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She wanted to read the Bible and said that she was afraid: uneasy questions surrounding the case of the missing teen California

connectVideoUnanswered questions surrounding the case of the missing teenager Karlie Guse

It was cold as soon as it began.

Just three days before Wisconsin teen Jayme Closs caught national headlines in October last year after the horrific murder of her parents and her own kidnapping, nearly 2,000 miles away in the sleepy California border with Nevada, 16-year-old Karlie Guse disappeared with little fanfare and next to no trace.

While Closs was miraculously found alive in January, Guse the small town of Chalfant and the surrounding California counties of Mono and Inyo, have ripped at the seams, with many more questions than answers.

“It has been seven months,” her mother, Lindsay Fairley, told Fox News. “Around 9.35 pm on Saturday, October 13, I had been warned by her father – my ex-husband – that she was gone. Road to me is a huge red flag and it is never easy with me.”

“There is nothing, we have followed every lead,” Sheriff Ingrid Braun of the Mono County Sheriff’s Office, which is charged with the study, told Fox News. “It is super frustrating. It is an open investigation until Karlie is located.”

The ordeal started the night before, on Friday 12 October. Karlie skipped a local football game and instead attended a small meeting with her boyfriend and a few others where they would suddenly become afraid and erratic after smoking marijuana.

Somewhere just after 8 a.m., a distraught Karlie called her stepmother, Melissa Guse –with whom she lived in a rural house outside of the nearest city of the Bishop, together with her father, Zac, and two younger brothers, hurriedly come and collect her. But as Melissa approached the location, they found Karlie had already departed, and was frantically running in a dark alley. On the ride home, Karlie reportedly repeated she was scared and changed seats several times and was afraid that the vehicle would kill her.

Missing California teen Karlie Guse
(Thanks Lindsay Fairley)

Once at home, according to testimony given by her father, Zac, and stepmother, Melissa, Karlie, whose pupils were hugely dilated – continued to express fear and referred to the lettuce in her salad as the “devil’s lettuce.”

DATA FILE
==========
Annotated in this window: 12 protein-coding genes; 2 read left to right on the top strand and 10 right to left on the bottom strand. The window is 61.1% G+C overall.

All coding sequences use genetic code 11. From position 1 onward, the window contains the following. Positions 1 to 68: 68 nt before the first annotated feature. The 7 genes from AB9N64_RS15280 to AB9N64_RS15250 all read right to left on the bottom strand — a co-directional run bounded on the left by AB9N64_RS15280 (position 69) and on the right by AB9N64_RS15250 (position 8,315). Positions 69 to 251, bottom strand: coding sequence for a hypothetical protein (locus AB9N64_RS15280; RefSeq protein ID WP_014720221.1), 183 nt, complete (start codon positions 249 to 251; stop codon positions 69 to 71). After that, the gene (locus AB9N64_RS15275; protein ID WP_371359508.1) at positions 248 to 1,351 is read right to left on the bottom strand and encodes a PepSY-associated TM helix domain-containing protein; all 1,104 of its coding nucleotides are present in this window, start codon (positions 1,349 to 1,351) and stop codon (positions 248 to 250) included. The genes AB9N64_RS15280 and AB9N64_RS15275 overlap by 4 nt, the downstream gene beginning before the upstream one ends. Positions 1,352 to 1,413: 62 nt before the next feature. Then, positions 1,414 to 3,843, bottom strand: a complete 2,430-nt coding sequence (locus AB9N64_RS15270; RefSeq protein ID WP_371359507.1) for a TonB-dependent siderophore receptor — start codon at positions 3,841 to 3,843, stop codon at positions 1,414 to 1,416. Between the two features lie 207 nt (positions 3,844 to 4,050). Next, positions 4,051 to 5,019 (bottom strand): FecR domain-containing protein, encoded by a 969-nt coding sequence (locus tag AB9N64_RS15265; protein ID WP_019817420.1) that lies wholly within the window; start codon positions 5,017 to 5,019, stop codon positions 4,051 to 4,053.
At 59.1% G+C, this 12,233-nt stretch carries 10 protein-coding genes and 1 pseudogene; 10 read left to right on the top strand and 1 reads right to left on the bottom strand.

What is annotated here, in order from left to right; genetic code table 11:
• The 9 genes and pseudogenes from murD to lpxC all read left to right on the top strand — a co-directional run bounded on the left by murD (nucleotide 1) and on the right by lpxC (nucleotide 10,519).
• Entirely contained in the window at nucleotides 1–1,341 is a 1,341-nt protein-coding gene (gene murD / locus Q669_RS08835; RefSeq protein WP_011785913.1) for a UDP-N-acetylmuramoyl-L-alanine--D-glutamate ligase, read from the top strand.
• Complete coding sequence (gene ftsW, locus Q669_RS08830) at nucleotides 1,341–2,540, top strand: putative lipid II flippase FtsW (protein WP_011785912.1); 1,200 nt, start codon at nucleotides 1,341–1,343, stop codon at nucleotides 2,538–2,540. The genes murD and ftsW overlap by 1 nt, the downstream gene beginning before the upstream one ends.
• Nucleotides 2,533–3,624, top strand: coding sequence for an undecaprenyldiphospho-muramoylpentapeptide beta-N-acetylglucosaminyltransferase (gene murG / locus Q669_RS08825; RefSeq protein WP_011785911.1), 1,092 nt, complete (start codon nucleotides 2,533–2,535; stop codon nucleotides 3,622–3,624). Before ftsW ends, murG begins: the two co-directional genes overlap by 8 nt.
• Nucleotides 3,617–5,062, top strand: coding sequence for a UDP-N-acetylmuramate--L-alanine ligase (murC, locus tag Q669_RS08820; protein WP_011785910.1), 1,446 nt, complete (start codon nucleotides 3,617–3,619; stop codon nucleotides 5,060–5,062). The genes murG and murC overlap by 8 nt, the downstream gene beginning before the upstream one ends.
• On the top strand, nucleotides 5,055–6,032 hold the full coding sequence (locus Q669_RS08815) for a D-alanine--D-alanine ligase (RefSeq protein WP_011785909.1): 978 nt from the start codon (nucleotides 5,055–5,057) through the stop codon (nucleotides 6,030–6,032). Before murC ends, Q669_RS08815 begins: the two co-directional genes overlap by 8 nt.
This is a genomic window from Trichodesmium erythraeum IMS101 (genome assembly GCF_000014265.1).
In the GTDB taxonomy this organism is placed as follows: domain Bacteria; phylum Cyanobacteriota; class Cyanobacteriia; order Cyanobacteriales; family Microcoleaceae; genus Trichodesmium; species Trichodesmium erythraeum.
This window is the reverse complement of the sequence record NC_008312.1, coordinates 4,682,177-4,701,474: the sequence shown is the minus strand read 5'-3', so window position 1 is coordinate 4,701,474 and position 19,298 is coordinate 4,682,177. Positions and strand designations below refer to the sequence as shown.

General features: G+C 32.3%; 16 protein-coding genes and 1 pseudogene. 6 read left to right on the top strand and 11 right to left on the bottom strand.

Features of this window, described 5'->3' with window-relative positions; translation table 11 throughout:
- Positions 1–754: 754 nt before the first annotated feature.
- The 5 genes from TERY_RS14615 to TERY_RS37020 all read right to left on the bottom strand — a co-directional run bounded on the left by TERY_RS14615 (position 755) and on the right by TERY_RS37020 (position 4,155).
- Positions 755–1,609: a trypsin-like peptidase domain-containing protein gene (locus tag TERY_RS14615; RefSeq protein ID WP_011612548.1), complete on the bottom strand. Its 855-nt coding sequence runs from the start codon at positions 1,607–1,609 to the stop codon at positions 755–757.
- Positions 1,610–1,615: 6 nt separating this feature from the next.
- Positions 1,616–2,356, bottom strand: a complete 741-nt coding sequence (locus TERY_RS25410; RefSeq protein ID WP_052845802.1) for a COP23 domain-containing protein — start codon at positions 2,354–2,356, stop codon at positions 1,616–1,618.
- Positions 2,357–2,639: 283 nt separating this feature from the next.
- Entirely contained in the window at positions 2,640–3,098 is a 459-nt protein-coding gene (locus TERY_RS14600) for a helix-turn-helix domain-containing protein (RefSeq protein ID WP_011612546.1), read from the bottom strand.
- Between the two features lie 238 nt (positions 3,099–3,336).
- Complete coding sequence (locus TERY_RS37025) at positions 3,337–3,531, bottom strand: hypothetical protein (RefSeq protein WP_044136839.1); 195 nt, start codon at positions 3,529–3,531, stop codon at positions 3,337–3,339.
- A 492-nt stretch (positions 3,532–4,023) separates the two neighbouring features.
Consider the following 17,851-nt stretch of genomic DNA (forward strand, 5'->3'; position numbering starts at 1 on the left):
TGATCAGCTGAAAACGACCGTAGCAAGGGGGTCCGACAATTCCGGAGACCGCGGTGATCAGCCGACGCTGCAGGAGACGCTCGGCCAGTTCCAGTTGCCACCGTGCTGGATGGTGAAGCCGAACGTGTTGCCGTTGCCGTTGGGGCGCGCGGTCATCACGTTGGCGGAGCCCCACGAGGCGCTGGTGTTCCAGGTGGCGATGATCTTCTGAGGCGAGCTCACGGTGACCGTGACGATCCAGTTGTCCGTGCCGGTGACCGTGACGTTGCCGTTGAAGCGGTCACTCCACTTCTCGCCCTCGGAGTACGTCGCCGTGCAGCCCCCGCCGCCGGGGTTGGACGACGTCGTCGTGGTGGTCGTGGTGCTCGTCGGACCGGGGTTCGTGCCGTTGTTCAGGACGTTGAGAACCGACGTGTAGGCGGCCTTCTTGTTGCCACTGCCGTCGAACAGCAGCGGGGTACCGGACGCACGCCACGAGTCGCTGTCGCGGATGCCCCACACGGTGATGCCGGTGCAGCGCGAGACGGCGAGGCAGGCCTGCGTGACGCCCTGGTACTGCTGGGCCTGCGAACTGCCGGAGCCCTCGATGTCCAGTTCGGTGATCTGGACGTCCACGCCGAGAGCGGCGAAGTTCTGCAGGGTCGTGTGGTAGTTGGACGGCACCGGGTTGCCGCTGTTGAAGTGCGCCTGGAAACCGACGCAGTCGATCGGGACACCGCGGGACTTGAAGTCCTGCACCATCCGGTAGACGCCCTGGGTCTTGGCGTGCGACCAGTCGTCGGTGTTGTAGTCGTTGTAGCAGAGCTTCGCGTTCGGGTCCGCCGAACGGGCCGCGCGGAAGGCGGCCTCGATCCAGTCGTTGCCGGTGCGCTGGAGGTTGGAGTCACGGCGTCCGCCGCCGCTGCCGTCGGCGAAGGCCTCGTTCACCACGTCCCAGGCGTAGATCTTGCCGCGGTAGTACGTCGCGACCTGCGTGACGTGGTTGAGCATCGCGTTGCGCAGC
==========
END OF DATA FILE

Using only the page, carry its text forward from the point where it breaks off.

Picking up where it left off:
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That night, Melissa said that she made a secret audio recording of her disoriented stepdaughter, so that she would be able to later to hear what they sounded like high.

A former homicide detective and private detective Michael Boone, who obtained permission from Fairley, talk, Fox News, said that the audio clip was the last “proof of life” in her voice to hear was about 10.30 pm that night.

Fox News listened to one of the two alleged recordings, which was 8 minutes and 45 seconds long. Karlie’s shaking voice conveyed deep anguish, saying that they didn’t want to sleep in case she was killed, and asks Melissa to call 911 if needed. The teary teenager apologized, and reportedly remained in something of a panic-mode – dotted with “I love you” and “hi”– talking with her stepmother, who appeared to be quietly talking with her, until after 3 hours.

As is apparent from the audio, Melissa described later Karlie behavior vacillating between paranoid and excited – scared at one moment and want to paint toenails, and color of the books on another. Nevertheless, there was a seemingly sense of something like the step-mother exchanged text messages with Karlie’s friend, who was concerned about her condition.

“From Friday evening to Saturday, we had a number of texts. I told Donald ‘pray’ at a time,” Melissa Guse wrote to Fox News in an e-mail exchange. “Karlie was talking about going to the church and want to read the Bible.”

According to Melissa, they spent most of the night with Karlie for dozing. She checked its 5.48 am and when she returned to her room about 90 minutes later, between 7.15 and 7.30 am – Karlie was nowhere to be found. A fresh footprint – possibly Karlie’s – was found in their driveway that day.

Karlie is described as 5-foot-7, 100 pounds with dark blond hair and blue eyes. Although there was some confusion about what they are likely to carry on in the morning, it is assumed that they will be in grey pants and Vans shoes.

Three different witnesses, Braun said, confirmed have seen Karlie that morning to exhibit strange behavior. A witness described her as the possession of a white piece of paper, which this close to her have since speculated was of a counseling session.

The last documented sighting was of Karlie walking in the direction of California’s 6. The prominent U.S. Route 6 stretches all the way from California to Massachusetts, weaving through 14 states from Nevada to Nebraska, Indiana, and then in New York.

“Karlie may be disoriented and has no personal possessions or mobile phone with her,” warned the sheriff in a post on Facebook.

With no direct indication of the abduction or physical description of a vehicle, no amber alerts will be sent. There are no security cameras on the outside of the house, and according to the law enforcement, there are no gas stations or other markings in the area with cameras. The home – just miles from the Nevada border – had no signs of a break-in.

Helicopters, search dogs, horse seekers and off-road vehicles were sent to comb the rugged terrain in the following days, only to come up empty.

It was assumed that Karlie left, right, left without adequate clothing to protect her from the harsh elements that come with the frozen desert early in the morning and painful warm days on the eastern edge of the Sierra. On October 25, researchers announced that the ground search was over.

Karlie Guse disappeared in the early morning of October 13, 2018